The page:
West Virginia Becomes Fifth Member of Interstate Online Poker Compact

  • West Virginia joins New Jersey, Nevada, Delaware, and Michigan
  • The state, though, does not have any online poker rooms
  • The entry into MSIGA could entice poker operators to launch in the state
  • WSOP.com and PokerStars both have interstate online poker networks
New River Gorge Bridge in West Virginia
Despite not having an online poker room, West Virginia has joined the Multi-State Internet Gaming Agreement. [Image: Shutterstock.com]

The more, the merrier

As fast as the growth of sports betting has been in the United States, the growth of online poker has been quite the opposite. In fact, the game – in its legal, regulated, form – barely exists in the country. On Tuesday, though, there was a bit of good news for poker fans, as West Virginia joined the Multi-State Internet Gaming Agreement (MSIGA), allowing online poker rooms in the state to share liquidity with the other four states in the group: New Jersey, Nevada, Delaware, and Michigan.

The Nevada Gaming Control Board announced West Virginia’s inclusion:

It is an important step for all the states that are part of MSIGA, as online poker relies on a critical mass of players. Poker tables need players to run and to generate rake for the sites. The more players a site or network has, the more attractive it is to potential customers, thus making it easier to grow. When numbers dwindle, it can start a spiral, as the lack of action causes players to leave and potential players to stay away.

Still needs an online poker room

There is one catch in all of this, though: West Virginia does not have any online poker rooms, despite online poker being legalized in the Mountain State in 2019. The state simply doesn’t have the population – approximately 1.5 million adults – to be attractive to online poker operators.

Nevada, though small, still has nearly twice the population of West Virginia

Delaware is smaller, but was one of the founding members of MSIGA nearly a decade ago, so it has enjoyed the benefit of an expanded player pool. Nevada, though small, still has nearly twice the population of West Virginia and was the first state to have online poker.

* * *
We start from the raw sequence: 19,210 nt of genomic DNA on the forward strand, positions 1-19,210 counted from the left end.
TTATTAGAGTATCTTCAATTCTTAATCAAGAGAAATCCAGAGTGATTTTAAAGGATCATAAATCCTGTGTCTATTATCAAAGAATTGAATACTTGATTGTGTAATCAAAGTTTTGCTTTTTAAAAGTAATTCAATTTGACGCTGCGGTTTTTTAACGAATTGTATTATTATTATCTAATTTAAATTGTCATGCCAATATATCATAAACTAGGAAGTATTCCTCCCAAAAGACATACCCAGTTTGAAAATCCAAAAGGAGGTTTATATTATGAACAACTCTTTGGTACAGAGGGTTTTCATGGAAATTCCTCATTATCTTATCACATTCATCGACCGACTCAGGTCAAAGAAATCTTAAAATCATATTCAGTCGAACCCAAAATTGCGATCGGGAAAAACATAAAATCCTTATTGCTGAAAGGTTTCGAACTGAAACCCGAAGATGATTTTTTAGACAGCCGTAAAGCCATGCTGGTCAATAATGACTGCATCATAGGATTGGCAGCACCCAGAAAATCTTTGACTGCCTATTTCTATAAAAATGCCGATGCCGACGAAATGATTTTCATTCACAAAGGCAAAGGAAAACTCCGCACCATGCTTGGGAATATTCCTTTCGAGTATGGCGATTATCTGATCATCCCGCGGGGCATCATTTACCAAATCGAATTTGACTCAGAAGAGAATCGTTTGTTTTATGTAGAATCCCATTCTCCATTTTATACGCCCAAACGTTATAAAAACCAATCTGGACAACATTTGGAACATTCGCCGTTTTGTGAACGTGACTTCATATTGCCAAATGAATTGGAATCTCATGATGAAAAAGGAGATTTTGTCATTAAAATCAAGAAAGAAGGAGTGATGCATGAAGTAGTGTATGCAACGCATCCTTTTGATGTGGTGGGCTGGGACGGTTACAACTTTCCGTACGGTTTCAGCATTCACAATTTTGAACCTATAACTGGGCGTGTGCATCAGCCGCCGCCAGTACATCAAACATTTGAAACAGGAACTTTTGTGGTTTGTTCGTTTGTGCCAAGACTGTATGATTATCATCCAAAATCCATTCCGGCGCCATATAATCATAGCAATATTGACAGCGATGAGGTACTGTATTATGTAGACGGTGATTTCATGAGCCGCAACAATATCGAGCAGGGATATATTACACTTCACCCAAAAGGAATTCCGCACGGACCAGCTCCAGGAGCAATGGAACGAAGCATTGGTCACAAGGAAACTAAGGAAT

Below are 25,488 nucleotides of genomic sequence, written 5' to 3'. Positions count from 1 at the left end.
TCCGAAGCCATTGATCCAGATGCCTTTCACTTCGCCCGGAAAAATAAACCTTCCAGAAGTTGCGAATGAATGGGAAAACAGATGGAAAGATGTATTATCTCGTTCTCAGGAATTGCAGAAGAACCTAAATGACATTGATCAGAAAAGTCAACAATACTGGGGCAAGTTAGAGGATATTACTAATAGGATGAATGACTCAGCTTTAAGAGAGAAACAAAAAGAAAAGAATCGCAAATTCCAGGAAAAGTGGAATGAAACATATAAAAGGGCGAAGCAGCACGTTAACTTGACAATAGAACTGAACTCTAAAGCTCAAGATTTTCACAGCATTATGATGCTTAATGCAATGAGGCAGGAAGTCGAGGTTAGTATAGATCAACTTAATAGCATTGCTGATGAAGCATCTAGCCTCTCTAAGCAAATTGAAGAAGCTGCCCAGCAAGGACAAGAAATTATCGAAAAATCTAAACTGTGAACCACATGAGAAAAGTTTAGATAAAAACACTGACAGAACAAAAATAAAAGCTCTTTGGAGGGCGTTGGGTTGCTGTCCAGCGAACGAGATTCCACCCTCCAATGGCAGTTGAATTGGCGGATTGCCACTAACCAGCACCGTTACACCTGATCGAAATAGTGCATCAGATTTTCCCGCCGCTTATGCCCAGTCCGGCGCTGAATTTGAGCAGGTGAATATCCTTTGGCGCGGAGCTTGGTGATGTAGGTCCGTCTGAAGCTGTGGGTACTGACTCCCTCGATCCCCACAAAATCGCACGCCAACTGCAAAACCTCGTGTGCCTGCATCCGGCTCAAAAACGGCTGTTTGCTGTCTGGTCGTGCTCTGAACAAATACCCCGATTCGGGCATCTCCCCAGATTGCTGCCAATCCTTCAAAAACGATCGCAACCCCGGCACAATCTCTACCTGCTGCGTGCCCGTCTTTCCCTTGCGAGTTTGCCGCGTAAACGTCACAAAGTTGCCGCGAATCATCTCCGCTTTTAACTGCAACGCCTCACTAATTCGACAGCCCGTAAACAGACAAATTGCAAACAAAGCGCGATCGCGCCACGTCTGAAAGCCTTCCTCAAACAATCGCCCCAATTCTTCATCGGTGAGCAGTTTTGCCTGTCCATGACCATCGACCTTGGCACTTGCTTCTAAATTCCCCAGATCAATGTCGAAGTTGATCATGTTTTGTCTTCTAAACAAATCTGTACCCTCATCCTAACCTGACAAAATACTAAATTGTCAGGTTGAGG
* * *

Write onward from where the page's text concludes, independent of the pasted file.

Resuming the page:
All of the states that are part of MSIGA had established online poker rooms before they joined the compact; West Virginia would be the first in which an operator would come in with the state already in the consortium. Its inclusion could (should?) be a catalyst for an operator to take the plunge, but it would still take months to get everything set up and to get over all the regulatory hurdles.

Just two interstate poker networks

Right now, and this probably would not change if a poker operator does launch in West Virginia, there are just two interstate online poker networks in the US. The oldest is the WSOP.com/888 network, technically called the All American Poker Network – though that name is never used – consisting of Nevada, Delaware, and New Jersey. Nevada and Delaware created it (and MSIGA) in 2014 and New Jersey came along in 2017.

The sites in New Jersey and Nevada operate under the WSOP.com brand and thus can participate in World Series of Poker online events. The three Delaware racino-based sites use the same 888 software, but don’t use the WSOP name and thus aren’t included in WSOP-specific events. WSOP.com is also in Michigan, but Michigan uses a different version of the poker platform, so it is separate for now.

Pennsylvania, the biggest online poker market in country, is home to PokerStars, BetMGM, and WSOP.com. The problem is that even though its law permits it to enter into an interstate poker compact, it has not joined MSIGA and thus its poker sites remain ringfenced from the others.

PokerStars just started its interstate online poker network, joining New Jersey and Michigan at the start of this year. BetMGM has online poker sites in New Jersey and Michigan, but has not created an interstate network.

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